Cedar Rapids man pushes for nationwide change in reporting Alzheimer's deaths

'This was a legacy for my wife'

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CEDAR RAPIDS — When Ken Kirby’s wife, Bernice, died in March at the age of 89, he was confused as to why the attending physician recorded her cause of death as a myocardial infraction — what’s commonly known as a heart attack.

The past 10 years of Bernice’s life were spent fighting Alzheimer’s, Kirby said, and he watched as the disease took her from him bit by bit.

It was so clear to Kirby — the Alzheimer’s killed Bernice, not the heart attack.

So he worked with his friend Kathy Good, director of the Family Caregivers Center of Mercy in Cedar Rapids, which offers free support and services to individuals caring for loved ones, and Mercy Medical Center’s Dr. Tim Quinn to talk with the physician to change the death certificate.

But Kirby realized that if it was recorded incorrectly on his wife’s death certificate, it was likely incorrectly recorded on others’ as well. That includes Good’s husband, David, who was diagnosed with Alzheimer’s and died in May 2015.

“I went back and checked,” Good said. “Dave’s death certificate said he had a heart attack. His death wasn’t from a heart attack.”

“Before Dave died, he stopped swallowing,” she continued. “But that’s because the part of his brain that controlled swallowing stopped working.”

Alzheimer’s is a progressive neurological disorder that mostly affects older individuals.

There are more than five million Americans living with Alzheimer’s in 2016 and about 63,000 in Iowa, according to the Alzheimer’s Association. What’s more, it’s the fifth leading cause of death for people 65 years and older in the United States and the sixth leading cause of death in Iowa. More than 1,252 Iowans died from the disease in 2013.

But the association believes this number is underreported, with a 2016 report pointing out that death certificates for individuals with Alzheimer’s often list conditions such as pneumonia or malnutrition as the cause of death.

That underreporting can add up — fast.

“Deaths are reported to the (Centers for Disease Control and Prevention in Atlanta), which adds up those numbers, and then money is allocated for research,” Good said.

Alzheimer’s can be improperly recorded, Quinn said, because filling out a death certificate can be a restrictive process.

“It can force you into reporting things a certain way,” he said. “So if someone with advanced stages of Alzheimer’s dies from pneumonia, doctors put that, they’re guided to do that. But we’re missing out on the real driver for the death ... and there are downstream consequences.”

So Kirby wrote to Dr. Tom Frieden — the director of the CDC.

Kirby — who was vice president of research at Penford Corp. before retiring in 1991 — pointed out to Frieden that the CDC’s Physicians’ Handbook on Medical Certification of Death, which contains instructions and guidelines for physicians to follow, states that the principal disease must be recognized as the disease that initiated the events that lead to death.

“Most physicians do not follow this section, and when aspiration pneumonia precedes the actual death it becomes the immediate cause of death,” he wrote. “This robs the Alzheimer victim from reporting an Alzheimer death for CDC reporting to Congress, and research dollars are lost.”

Kirby added that while the handbook provides example conditions a physician could follow to report a death, there were no examples for Alzheimer’s. He suggested that the CDC create and issue a supplement to the handbook with examples, such as Alzheimer’s leading to pneumonia.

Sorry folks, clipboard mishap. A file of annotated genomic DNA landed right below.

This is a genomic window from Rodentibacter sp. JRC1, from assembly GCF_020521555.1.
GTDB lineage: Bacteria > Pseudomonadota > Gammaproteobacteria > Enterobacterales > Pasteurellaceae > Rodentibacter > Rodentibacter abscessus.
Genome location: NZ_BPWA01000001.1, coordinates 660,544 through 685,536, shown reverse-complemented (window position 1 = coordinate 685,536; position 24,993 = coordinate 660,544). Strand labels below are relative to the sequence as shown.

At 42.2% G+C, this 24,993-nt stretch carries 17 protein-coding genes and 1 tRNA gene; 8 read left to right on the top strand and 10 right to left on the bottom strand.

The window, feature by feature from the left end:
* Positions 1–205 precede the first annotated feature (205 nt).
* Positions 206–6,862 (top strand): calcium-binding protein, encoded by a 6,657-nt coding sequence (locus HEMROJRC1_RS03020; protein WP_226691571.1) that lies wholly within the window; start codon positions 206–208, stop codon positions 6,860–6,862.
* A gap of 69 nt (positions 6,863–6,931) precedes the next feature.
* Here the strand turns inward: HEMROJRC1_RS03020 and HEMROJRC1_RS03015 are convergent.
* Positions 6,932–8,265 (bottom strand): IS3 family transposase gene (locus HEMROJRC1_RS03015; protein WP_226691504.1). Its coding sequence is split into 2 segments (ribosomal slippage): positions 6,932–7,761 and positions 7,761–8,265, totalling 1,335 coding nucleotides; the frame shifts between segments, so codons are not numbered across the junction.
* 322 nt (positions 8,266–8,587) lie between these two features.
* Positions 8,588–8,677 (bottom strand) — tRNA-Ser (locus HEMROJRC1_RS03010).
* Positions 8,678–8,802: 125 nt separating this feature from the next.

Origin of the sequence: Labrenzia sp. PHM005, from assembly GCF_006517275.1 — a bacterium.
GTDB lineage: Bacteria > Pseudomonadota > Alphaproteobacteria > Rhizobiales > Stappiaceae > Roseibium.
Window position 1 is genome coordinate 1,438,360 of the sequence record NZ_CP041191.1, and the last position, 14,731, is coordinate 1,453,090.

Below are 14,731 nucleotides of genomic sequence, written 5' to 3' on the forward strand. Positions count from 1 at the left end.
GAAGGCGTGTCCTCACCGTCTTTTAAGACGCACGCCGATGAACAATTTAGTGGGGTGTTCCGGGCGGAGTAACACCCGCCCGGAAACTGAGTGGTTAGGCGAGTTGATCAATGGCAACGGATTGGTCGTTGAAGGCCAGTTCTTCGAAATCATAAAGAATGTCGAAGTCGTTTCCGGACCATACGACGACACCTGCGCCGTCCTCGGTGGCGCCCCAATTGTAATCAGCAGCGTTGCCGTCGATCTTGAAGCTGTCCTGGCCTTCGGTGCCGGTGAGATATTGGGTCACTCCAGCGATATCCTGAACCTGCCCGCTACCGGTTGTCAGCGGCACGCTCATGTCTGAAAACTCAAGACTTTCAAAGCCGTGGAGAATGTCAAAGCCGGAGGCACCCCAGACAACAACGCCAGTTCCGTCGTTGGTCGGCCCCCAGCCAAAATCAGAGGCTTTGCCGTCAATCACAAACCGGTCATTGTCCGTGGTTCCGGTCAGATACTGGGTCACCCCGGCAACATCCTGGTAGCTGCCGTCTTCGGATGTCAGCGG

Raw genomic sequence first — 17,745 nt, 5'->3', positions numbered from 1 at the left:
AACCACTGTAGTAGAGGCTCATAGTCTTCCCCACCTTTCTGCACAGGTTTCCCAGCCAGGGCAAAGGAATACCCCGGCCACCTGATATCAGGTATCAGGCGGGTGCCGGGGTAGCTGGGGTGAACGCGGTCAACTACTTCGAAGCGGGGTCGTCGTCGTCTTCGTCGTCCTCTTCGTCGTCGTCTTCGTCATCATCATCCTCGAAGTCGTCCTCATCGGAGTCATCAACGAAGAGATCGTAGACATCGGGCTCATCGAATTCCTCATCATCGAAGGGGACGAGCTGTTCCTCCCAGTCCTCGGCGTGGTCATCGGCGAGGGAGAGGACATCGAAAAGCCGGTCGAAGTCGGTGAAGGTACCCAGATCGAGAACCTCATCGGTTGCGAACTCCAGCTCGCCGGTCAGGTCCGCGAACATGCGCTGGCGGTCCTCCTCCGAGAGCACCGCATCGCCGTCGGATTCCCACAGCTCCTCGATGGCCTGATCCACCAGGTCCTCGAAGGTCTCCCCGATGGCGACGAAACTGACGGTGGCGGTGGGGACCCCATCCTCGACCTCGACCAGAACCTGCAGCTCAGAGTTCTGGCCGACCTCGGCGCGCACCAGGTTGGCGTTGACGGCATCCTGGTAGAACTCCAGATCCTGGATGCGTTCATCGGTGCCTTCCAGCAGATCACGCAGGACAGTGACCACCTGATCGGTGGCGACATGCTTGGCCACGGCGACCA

“The physicians and pathologists would take note, and research would benefit the people in the way that heart and cancer patients now live extended lives because of the research, which has benefited their lives,” he wrote. “Research is the answer to problems. I have been in research all my life and I know it works.”

The letter Kirby received in response was a surprise.

It was from Charles Rothwell, director of the CDC’s National Center for Health Statistics.

“Your suggestion to include examples involving Alzheimer’s dementia in the handbook is a good one,” Rothwell wrote.

Physicians likely underreport Alzheimer’s on death certificates, Rothwell said, because they do not understand the need for specificity, or they report the immediate cause because they were focused on treating the complications of the disease — infection, malnutrition, pneumonia.

Physicians need training to better certify the cause of death on death certificates, he went on to say, and the CDC is working to do just that.

He told Kirby the agency is developing an electronic version of the handbook that will include examples involving Alzheimer’s as well as developing online provider training, with specific Alzheimer’s examples.

“We plan to disseminate both the app and the e-learning module widely among physicians and hope that these will help us to improve the quality of cause of death statistics and for the Alzheimer’s mortality in particular.”

Kirby hopes this additional training and material will help physicians better understand the importance of including Alzheimer’s on a death certificate.

“If this works how I hope it should, how I think it should — this can mean millions and millions (of dollars) for research, maybe even billions,” he said.

But even more than that, Kirby said he was happy that he could keep caring for his wife of 68 years, even though she is no longer alive.

“This was a legacy for my wife,” Kirby said. “It’s the best thing I can do for her — I can’t do any more for her now.”

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